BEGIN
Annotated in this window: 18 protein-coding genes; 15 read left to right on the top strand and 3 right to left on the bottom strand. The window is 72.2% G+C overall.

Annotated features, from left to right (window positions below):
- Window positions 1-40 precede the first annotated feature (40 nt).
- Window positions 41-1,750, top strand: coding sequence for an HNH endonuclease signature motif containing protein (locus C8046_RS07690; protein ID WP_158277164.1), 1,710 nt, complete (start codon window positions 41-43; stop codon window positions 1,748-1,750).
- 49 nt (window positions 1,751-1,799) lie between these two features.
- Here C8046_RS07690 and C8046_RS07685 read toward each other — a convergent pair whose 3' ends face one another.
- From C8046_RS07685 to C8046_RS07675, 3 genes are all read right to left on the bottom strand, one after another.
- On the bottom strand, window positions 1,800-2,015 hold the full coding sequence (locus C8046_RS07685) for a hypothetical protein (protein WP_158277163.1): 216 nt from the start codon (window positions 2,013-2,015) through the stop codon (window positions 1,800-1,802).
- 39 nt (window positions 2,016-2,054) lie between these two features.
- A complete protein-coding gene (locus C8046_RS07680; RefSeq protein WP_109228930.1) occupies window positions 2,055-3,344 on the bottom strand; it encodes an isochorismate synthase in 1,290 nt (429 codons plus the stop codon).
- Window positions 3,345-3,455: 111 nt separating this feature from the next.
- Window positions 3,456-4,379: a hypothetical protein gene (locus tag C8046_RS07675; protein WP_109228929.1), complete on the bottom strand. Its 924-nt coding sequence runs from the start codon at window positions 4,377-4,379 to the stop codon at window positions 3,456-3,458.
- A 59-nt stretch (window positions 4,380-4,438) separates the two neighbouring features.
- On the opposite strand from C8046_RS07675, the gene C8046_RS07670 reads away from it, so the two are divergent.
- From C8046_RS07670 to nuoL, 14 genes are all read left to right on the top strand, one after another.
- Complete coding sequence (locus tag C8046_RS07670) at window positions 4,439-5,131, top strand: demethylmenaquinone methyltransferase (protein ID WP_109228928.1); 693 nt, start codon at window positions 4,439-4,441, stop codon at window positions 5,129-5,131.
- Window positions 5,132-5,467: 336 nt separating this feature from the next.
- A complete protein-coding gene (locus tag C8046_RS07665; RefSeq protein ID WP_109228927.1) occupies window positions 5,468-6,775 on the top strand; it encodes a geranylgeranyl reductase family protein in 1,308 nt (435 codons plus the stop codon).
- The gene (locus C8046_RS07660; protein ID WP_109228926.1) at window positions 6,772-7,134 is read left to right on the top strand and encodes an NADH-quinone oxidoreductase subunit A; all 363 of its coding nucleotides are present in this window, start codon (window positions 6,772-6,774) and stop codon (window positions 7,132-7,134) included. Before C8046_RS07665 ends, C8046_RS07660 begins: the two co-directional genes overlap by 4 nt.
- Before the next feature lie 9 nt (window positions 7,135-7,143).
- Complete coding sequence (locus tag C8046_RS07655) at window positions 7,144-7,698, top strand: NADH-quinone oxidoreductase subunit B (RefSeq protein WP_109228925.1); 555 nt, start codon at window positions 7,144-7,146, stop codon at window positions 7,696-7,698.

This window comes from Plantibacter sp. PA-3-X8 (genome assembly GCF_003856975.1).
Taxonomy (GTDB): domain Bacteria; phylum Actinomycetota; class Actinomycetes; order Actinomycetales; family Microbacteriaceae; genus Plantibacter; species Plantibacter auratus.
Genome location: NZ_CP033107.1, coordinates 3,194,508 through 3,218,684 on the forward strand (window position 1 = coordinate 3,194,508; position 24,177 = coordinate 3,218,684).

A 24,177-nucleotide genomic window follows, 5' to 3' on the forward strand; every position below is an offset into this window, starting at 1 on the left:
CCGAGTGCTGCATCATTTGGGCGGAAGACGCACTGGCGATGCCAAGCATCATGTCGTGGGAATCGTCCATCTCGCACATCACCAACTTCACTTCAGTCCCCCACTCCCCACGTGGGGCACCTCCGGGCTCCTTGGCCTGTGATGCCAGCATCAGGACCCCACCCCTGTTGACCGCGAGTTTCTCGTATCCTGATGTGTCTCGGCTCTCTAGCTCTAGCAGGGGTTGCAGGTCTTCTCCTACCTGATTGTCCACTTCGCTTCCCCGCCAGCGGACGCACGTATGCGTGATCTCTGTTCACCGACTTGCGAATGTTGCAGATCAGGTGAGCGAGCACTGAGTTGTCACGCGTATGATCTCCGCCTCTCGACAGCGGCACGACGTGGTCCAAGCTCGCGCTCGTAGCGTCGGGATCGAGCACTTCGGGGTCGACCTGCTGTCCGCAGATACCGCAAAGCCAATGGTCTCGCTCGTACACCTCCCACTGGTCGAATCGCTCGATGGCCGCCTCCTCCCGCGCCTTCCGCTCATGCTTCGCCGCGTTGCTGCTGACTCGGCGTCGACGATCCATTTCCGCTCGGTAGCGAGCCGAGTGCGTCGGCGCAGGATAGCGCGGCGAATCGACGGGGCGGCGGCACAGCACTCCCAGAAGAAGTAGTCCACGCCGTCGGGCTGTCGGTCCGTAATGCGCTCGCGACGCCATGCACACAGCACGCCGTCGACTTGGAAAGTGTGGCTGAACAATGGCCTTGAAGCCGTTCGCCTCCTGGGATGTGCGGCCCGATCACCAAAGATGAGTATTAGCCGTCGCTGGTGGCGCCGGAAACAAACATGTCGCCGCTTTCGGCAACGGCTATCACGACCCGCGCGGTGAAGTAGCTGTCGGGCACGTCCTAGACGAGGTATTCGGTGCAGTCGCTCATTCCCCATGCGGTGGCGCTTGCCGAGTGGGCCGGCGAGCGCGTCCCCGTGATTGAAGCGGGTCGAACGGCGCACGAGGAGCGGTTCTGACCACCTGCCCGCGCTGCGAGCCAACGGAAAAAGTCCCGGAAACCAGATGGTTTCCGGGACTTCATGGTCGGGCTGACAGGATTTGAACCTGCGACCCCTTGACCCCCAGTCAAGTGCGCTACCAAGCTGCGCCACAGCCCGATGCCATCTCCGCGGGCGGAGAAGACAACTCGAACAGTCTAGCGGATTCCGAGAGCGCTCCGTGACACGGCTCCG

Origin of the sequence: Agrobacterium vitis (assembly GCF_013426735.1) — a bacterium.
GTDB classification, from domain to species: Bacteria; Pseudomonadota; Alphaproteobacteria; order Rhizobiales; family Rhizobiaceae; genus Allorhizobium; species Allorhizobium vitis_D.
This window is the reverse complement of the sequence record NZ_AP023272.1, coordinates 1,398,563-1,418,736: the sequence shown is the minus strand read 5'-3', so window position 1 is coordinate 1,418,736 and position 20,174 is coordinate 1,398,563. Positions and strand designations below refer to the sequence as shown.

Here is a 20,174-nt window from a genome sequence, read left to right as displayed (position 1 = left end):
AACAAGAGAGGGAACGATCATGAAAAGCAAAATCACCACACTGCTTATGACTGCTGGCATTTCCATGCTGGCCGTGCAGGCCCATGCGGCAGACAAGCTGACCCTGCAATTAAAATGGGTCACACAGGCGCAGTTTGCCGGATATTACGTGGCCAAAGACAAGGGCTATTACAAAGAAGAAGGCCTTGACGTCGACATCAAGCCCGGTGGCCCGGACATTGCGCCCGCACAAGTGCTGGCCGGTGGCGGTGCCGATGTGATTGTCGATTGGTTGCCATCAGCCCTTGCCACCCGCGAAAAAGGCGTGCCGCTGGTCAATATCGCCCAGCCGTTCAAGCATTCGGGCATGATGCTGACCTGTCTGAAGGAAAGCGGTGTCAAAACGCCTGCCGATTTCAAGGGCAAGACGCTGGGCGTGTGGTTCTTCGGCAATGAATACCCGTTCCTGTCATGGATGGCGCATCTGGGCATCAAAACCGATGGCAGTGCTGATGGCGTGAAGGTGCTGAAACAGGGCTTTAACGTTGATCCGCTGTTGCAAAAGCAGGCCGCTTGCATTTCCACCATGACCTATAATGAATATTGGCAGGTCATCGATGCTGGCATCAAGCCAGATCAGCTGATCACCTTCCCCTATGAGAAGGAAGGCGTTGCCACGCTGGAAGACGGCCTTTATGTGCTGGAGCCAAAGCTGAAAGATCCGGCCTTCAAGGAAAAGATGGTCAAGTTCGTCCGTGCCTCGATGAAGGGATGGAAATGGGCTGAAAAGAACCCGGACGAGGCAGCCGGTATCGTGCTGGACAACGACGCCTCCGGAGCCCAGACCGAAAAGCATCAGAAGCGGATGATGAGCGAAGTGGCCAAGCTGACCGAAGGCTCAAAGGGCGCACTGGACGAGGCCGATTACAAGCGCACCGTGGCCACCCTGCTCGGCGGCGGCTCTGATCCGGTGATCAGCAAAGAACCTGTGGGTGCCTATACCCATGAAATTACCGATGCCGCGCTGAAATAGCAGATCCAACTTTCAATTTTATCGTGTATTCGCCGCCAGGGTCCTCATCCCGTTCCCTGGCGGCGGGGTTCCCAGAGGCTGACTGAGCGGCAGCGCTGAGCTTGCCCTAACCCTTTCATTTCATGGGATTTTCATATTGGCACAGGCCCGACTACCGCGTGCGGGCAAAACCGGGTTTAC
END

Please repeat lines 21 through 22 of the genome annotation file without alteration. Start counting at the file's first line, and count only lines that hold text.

- Complete coding sequence (locus tag C8046_RS07655) at window positions 7,144-7,698, top strand: NADH-quinone oxidoreductase subunit B (RefSeq protein WP_109228925.1); 555 nt, start codon at window positions 7,144-7,146, stop codon at window positions 7,696-7,698.

This window comes from Plantibacter sp. PA-3-X8 (genome assembly GCF_003856975.1).